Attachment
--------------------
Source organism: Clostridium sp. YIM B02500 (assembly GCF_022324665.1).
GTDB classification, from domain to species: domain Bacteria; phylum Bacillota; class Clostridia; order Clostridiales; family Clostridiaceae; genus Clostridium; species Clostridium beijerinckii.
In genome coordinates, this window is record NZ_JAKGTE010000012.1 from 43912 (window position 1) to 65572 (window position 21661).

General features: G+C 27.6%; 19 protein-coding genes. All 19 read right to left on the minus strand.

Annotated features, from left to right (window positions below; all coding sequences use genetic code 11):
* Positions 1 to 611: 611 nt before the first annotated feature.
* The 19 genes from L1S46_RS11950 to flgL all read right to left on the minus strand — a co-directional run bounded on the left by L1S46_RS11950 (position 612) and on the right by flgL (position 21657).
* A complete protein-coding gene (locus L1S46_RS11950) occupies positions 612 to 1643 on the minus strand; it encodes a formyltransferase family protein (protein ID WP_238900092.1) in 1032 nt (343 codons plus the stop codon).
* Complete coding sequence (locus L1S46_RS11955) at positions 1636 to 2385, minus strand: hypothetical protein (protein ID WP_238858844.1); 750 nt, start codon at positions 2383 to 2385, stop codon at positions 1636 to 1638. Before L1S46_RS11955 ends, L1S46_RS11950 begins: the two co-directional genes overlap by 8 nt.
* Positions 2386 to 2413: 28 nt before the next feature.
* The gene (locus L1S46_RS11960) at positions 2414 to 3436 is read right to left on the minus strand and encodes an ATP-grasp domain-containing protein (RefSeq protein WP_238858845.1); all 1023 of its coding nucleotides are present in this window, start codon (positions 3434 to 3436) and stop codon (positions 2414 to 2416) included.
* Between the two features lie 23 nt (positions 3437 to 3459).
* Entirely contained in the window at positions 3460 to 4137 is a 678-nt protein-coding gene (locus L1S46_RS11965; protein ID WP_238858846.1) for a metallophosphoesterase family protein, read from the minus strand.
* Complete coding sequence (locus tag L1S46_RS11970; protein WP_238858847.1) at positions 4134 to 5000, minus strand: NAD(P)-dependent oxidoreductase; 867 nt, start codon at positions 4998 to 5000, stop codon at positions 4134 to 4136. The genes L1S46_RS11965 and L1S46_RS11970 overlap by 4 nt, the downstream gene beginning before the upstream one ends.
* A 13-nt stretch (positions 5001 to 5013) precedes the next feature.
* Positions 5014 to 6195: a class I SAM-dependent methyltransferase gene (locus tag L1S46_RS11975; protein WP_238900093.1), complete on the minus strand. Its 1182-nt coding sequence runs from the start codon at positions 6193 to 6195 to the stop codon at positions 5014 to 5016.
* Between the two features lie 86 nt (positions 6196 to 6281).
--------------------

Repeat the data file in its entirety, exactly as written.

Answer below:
Source organism: Clostridium sp. YIM B02500 (assembly GCF_022324665.1).
GTDB classification, from domain to species: domain Bacteria; phylum Bacillota; class Clostridia; order Clostridiales; family Clostridiaceae; genus Clostridium; species Clostridium beijerinckii.
In genome coordinates, this window is record NZ_JAKGTE010000012.1 from 43912 (window position 1) to 65572 (window position 21661).

General features: G+C 27.6%; 19 protein-coding genes. All 19 read right to left on the minus strand.

Annotated features, from left to right (window positions below; all coding sequences use genetic code 11):
* Positions 1 to 611: 611 nt before the first annotated feature.
* The 19 genes from L1S46_RS11950 to flgL all read right to left on the minus strand — a co-directional run bounded on the left by L1S46_RS11950 (position 612) and on the right by flgL (position 21657).
* A complete protein-coding gene (locus L1S46_RS11950) occupies positions 612 to 1643 on the minus strand; it encodes a formyltransferase family protein (protein ID WP_238900092.1) in 1032 nt (343 codons plus the stop codon).
* Complete coding sequence (locus L1S46_RS11955) at positions 1636 to 2385, minus strand: hypothetical protein (protein ID WP_238858844.1); 750 nt, start codon at positions 2383 to 2385, stop codon at positions 1636 to 1638. Before L1S46_RS11955 ends, L1S46_RS11950 begins: the two co-directional genes overlap by 8 nt.
* Positions 2386 to 2413: 28 nt before the next feature.
* The gene (locus L1S46_RS11960) at positions 2414 to 3436 is read right to left on the minus strand and encodes an ATP-grasp domain-containing protein (RefSeq protein WP_238858845.1); all 1023 of its coding nucleotides are present in this window, start codon (positions 3434 to 3436) and stop codon (positions 2414 to 2416) included.
* Between the two features lie 23 nt (positions 3437 to 3459).
* Entirely contained in the window at positions 3460 to 4137 is a 678-nt protein-coding gene (locus L1S46_RS11965; protein ID WP_238858846.1) for a metallophosphoesterase family protein, read from the minus strand.
* Complete coding sequence (locus tag L1S46_RS11970; protein WP_238858847.1) at positions 4134 to 5000, minus strand: NAD(P)-dependent oxidoreductase; 867 nt, start codon at positions 4998 to 5000, stop codon at positions 4134 to 4136. The genes L1S46_RS11965 and L1S46_RS11970 overlap by 4 nt, the downstream gene beginning before the upstream one ends.
* A 13-nt stretch (positions 5001 to 5013) precedes the next feature.
* Positions 5014 to 6195: a class I SAM-dependent methyltransferase gene (locus tag L1S46_RS11975; protein WP_238900093.1), complete on the minus strand. Its 1182-nt coding sequence runs from the start codon at positions 6193 to 6195 to the stop codon at positions 5014 to 5016.
* Between the two features lie 86 nt (positions 6196 to 6281).